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The Daily Wildcat

The Daily Wildcat

 

Dissecting the Ducks’ defense

Washington running back Chris Polk is smothered by the Oregon defense in the second half on Saturday, October 24, 2009, at Husky Stadium in Seattle, Washington. Oregon defeated Washington 43-19. (John Lok/Seattle Times/MCT)
John Lok
Washington running back Chris Polk is smothered by the Oregon defense in the second half on Saturday, October 24, 2009, at Husky Stadium in Seattle, Washington. Oregon defeated Washington 43-19. (John Lok/Seattle Times/MCT)

The most noticeable aspect of No. 11 Oregon Duck football is the team’s high-powered offense, but UA head coach Mike Stoops was quick to comment on the quality of the Ducks’ dynamic defense.

“”I think that’s the one area that probably jumps out at you more than any other, is just that they’re better on defense. They attack a lot of different ways and play very aggressive,”” Stoops said during the weekly Pacific 10 Conference teleconference. “”We’ve got to find ways to counter and make sure that we can establish ourselves in the run game in some way, that’s for sure, or you’re going to be in for a long day.””

Most of Oregon’s opponents have had long days when lining up against the Ducks’ defense. Oregon’s defensive unit ranks at the top of the Pac-10 in scoring defense (20.0 points per game) and is also the stingiest group in the league in terms of pass defense (181.3 yards per game).

Despite losing star defensive back Walter Thurmond III early in the year to a season-ending knee injury — and with safety T.J. Ward missing five games nursing an ankle injury — the Ducks have still managed to play well in the secondary.

“”They’re just good athletes, and I think that’s the thing. They run well, and they play with a lot of freedom,”” UA offensive coordinator Sonny Dykes said of Oregon’s defensive backs. “”I think they have a clear understanding for what they’re doing and as a result are playing fast.””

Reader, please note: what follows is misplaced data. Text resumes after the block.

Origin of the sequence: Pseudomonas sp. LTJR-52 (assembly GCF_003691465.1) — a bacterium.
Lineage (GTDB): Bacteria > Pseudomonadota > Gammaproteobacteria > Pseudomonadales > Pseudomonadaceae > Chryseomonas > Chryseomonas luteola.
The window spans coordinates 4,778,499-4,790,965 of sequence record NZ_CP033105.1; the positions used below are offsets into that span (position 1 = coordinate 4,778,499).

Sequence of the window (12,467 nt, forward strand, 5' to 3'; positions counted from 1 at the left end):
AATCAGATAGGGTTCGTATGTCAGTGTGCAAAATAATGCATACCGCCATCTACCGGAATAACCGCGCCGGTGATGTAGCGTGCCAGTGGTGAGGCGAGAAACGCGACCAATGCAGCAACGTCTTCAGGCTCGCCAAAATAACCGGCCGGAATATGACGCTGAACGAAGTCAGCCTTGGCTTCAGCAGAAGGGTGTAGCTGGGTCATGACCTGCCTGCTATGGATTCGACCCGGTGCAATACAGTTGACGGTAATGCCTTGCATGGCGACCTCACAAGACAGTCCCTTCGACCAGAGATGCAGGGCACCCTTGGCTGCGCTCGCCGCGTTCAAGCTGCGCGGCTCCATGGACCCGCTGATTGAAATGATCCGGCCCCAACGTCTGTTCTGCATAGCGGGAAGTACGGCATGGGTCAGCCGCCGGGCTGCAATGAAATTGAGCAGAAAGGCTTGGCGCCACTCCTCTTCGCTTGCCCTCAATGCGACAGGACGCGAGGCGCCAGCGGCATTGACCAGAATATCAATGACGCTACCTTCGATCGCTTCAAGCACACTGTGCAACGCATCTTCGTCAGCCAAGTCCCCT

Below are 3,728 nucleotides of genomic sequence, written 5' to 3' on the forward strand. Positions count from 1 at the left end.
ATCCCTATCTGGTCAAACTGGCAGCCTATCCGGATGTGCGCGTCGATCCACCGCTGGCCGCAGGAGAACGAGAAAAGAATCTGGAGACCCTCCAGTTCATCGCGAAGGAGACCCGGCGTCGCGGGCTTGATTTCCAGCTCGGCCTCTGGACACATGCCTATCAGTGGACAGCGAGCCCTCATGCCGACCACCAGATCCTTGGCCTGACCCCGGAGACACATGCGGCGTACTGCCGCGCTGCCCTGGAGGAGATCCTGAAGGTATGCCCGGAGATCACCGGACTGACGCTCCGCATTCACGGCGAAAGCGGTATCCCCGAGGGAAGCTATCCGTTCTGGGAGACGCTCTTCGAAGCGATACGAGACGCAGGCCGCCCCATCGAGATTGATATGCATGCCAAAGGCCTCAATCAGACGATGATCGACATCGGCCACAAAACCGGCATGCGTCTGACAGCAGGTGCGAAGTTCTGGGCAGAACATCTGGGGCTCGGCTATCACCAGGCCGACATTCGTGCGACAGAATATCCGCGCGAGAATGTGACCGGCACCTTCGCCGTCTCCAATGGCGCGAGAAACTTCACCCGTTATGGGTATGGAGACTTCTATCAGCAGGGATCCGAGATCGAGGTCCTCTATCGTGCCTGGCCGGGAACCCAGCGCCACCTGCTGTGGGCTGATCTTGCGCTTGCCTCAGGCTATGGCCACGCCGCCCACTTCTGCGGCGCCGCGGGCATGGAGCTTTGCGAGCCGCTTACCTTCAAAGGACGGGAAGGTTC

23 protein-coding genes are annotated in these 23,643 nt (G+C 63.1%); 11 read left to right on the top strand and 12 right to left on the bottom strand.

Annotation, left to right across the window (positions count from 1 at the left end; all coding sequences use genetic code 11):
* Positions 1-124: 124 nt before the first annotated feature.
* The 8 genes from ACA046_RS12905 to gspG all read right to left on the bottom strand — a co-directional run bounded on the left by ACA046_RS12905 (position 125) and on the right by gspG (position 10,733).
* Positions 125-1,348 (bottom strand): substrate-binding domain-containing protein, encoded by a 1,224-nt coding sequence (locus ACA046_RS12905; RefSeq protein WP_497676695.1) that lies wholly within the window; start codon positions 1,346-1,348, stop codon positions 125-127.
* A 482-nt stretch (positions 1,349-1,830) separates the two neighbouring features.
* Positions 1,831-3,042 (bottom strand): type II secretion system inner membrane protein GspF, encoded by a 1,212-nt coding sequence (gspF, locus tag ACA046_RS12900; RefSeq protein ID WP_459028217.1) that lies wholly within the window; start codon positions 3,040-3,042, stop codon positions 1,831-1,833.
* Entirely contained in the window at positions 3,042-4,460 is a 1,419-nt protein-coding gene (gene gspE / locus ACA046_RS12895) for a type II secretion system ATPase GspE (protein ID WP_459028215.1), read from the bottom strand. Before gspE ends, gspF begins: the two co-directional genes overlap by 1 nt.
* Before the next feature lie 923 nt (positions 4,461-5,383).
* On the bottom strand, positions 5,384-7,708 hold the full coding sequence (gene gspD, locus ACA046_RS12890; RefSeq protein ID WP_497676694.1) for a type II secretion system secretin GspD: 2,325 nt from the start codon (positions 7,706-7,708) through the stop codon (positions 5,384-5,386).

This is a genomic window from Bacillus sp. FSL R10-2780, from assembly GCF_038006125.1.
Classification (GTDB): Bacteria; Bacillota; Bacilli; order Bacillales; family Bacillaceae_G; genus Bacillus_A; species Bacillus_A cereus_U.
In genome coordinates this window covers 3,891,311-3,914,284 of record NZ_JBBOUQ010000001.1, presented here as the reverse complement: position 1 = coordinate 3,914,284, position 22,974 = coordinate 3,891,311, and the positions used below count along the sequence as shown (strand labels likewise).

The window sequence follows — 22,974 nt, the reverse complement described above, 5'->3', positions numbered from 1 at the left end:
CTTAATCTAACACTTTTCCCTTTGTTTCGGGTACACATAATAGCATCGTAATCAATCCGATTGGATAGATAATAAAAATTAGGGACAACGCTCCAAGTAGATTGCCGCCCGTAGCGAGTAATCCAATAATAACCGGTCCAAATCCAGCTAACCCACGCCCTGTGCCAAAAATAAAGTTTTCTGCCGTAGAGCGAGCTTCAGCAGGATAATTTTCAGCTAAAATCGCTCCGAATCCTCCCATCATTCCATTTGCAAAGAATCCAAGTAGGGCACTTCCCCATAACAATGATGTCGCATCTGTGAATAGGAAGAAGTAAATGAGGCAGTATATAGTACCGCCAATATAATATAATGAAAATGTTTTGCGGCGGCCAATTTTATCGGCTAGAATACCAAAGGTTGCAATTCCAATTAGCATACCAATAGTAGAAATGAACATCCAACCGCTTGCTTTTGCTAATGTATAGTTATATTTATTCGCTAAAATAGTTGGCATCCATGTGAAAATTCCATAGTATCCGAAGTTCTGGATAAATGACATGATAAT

While this season marks Chip Kelly’s third season as a coach for Oregon and his first as the head coach, he’s noticed his defensive group is playing with an extra fire that might not have been there in previous seasons.

“”I think the biggest difference is that we have players who are really passionate about playing the game. … I love our players on the defensive side of the ball,”” Kelly said during the Pac-10 teleconference. “”They really have a passion for playing and they really have taken to our coaching and how we’re doing things. It’s a lot of fun when our coaches and our players are all on the same page, and we all have the same common goal.””

That passion and that same goal involve blitzing. A lot.

After watching film on the Ducks, UA center Colin Baxter said Oregon blitzes more than any team the Wildcats have faced so far this season. Because the Ducks bring pressure so often, and from so many different positions, they can create a lot of problems for opposing offenses.

“”They get the line moving a lot, so we’ve got to do a good job of understanding what’s coming and how they’re aligned and stuff like that,”” Baxter said. “”What they do is they blitz and move a lot more than people we’ve seen.””

The Ducks are ranked third in the Pac-10 in sacks (27) with defensive lineman Kenny Rowe leading the way with seven, an individual mark that puts him at fourth in the Pac-10. Oregon has registered 64 tackles for loss this season, again led by Rowe and the 8.5 times he’s stopped the opposition in the backfield.

Constant movement and constant pressure have been Oregon’s MO all season long, and Wildcat coaches expect more of the same when the Ducks come to Tucson.

“”That’s the thing that may be different this year, is that they feel like they have a good defense and as a result they’re playing a little freer, flying around a little bit more and are playing very aggressive,”” Dykes said. “”They do a lot of different things on the back end with the coverages and try to keep you confused and really unsettled.

“”I think that’s the biggest thing they try to do,”” he added, “”is they never let you get settled in, and try to make it tough on you to get really comfortable.””

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